This example shows how to solve a nonlinear elliptic problem numerically, using the pdenonlin function in Partial Differential Equation Toolbox™.
In many problems, the coefficients not only depend on spatial coordinates, but also on the solution itself. In toolbox wording, this kind of problem is called nonlinear. An example of this is the minimal surface equation
on the unit disk, with
on the boundary. The PDE coefficient c is the multiplier of , namely
c is a function of the solution , so the problem is nonlinear.
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The following variables define the problem:
g: A geometry specification function used by initmesh. For more information, see the documentation page for circleg and pdegeom.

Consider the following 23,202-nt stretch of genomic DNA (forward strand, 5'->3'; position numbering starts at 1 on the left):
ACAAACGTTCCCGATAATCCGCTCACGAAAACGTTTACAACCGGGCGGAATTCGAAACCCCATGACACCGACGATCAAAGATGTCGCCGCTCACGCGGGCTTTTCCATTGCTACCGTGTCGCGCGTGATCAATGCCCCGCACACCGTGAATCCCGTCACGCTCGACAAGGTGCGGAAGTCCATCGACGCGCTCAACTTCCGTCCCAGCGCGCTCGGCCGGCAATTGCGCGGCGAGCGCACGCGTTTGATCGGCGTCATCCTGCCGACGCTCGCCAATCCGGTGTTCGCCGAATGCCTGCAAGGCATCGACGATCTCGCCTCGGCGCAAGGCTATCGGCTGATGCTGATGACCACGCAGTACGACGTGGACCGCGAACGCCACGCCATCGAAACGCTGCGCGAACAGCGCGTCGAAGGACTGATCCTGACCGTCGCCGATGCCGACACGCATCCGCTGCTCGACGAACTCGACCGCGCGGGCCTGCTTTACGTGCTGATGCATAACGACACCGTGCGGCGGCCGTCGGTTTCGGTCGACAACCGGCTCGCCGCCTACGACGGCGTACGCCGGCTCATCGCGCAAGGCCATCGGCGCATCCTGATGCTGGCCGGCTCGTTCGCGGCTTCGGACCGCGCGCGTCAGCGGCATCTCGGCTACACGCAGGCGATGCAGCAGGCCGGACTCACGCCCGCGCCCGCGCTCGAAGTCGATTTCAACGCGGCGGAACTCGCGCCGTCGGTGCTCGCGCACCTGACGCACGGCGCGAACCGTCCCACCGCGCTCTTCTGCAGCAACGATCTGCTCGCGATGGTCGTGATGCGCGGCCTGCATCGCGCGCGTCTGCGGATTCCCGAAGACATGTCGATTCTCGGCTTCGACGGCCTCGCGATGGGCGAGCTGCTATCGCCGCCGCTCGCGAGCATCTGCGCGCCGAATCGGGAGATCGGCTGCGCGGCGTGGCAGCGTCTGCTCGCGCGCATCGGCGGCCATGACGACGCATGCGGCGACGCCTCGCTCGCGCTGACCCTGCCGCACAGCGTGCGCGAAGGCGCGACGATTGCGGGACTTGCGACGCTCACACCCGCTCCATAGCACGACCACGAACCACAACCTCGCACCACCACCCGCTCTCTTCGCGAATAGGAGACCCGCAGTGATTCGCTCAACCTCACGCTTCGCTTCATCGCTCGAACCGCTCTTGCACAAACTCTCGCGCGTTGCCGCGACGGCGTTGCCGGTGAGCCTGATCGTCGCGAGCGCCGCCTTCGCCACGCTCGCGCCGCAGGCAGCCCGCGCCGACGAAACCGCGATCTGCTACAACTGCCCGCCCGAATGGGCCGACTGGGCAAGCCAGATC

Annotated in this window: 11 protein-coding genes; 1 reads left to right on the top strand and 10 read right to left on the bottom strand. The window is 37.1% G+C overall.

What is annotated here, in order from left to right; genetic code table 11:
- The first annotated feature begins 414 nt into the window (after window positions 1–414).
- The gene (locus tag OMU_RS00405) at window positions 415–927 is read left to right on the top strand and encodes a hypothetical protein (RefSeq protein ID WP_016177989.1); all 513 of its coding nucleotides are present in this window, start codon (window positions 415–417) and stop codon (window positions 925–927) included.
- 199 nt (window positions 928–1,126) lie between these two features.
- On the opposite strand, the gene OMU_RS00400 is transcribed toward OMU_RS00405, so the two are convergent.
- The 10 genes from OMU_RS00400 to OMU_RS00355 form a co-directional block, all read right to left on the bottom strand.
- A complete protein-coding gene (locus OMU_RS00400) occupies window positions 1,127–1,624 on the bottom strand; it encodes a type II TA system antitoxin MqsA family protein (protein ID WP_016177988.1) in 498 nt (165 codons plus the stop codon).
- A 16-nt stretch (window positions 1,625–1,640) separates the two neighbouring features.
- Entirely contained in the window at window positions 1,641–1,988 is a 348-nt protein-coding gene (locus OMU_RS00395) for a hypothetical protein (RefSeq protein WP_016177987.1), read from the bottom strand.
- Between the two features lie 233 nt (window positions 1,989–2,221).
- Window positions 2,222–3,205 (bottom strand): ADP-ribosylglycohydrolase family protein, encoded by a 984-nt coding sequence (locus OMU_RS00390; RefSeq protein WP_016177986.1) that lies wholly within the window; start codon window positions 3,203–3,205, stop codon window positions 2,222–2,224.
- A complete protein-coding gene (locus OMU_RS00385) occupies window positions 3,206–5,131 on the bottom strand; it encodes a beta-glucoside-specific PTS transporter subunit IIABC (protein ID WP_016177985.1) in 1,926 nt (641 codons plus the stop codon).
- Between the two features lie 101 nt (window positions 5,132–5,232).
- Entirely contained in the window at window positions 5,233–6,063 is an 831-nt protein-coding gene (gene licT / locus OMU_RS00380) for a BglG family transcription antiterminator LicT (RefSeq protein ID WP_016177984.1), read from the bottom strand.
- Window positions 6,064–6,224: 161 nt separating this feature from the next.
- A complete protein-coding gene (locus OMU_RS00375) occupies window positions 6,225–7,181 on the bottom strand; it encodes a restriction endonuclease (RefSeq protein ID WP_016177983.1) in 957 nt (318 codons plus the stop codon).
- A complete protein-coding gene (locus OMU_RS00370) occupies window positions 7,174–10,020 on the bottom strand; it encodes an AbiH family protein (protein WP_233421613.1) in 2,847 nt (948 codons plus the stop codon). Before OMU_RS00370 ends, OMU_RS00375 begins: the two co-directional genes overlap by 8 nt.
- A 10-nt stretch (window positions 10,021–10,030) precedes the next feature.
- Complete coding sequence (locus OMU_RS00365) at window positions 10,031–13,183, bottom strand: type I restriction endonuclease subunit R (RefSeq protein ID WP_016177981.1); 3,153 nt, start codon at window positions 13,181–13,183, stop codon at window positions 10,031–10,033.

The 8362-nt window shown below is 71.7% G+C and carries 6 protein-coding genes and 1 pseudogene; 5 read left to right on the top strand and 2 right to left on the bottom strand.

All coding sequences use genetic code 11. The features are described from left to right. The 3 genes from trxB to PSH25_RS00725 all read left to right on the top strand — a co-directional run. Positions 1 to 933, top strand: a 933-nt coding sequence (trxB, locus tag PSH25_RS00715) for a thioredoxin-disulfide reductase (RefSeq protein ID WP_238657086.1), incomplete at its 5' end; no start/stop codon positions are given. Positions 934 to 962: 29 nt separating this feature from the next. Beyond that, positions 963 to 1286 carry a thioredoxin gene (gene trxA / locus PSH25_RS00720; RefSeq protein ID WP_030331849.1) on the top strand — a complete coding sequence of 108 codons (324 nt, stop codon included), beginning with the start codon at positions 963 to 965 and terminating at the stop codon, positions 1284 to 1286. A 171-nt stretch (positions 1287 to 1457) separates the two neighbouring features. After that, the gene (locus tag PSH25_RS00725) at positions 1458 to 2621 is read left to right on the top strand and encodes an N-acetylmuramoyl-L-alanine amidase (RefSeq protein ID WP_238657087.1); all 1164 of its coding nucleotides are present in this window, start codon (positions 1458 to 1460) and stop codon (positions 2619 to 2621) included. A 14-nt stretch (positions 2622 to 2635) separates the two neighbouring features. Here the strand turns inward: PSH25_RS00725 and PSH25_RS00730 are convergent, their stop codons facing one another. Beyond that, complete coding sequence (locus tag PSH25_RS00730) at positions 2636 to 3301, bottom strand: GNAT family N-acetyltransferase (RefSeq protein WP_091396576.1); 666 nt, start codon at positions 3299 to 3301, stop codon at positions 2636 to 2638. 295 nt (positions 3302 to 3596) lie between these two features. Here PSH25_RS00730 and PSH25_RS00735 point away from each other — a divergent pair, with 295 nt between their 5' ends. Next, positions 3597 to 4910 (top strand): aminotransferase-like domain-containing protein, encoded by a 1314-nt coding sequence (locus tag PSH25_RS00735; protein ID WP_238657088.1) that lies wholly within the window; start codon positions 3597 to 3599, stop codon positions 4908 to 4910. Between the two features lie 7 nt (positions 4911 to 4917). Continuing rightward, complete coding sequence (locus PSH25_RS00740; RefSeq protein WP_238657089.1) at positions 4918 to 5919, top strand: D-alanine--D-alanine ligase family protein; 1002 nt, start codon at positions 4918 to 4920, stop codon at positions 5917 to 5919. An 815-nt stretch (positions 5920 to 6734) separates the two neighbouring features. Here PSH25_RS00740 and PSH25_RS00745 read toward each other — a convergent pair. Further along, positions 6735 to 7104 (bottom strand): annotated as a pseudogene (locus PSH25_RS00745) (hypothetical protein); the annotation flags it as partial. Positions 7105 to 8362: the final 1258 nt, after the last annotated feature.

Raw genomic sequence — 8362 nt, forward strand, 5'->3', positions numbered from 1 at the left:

c, a, f: The coefficients of the PDE. Note that c is a character array. For more information on passing coefficients into pdenonlin, see the documentation page for assempde.
rtol: Tolerance for nonlinear solver.
g = @circleg; c = '1./sqrt(1+ux.^2+uy.^2)'; a = 0; f = 0; rtol = 1e-3;
Plot the geometry and display the edge labels for use in the boundary condition definition.
figure; pdegplot(g, 'edgeLabels', 'on'); axis equal title 'Geometry With Edge Labels Displayed'; % Create a pde entity for a PDE with a single dependent variable numberOfPDE = 1; pb = pde(numberOfPDE); % Create a geometry entity pg = pdeGeometryFromEdges(g); bcFunc = @(thePde, loc, state) loc.x.^2; pb.BoundaryConditions = pdeBoundaryConditions(pg.Edges(1:4), 'u', bcFunc);
[p,e,t] = initmesh(g); [p,e,t] = refinemesh(g,p,e,t); figure; pdemesh(p,e,t); axis equal
Because the problem is nonlinear, we solve it using the pdenonlin function.
u = pdenonlin(pb,p,e,t,c,a,f,'tol',rtol);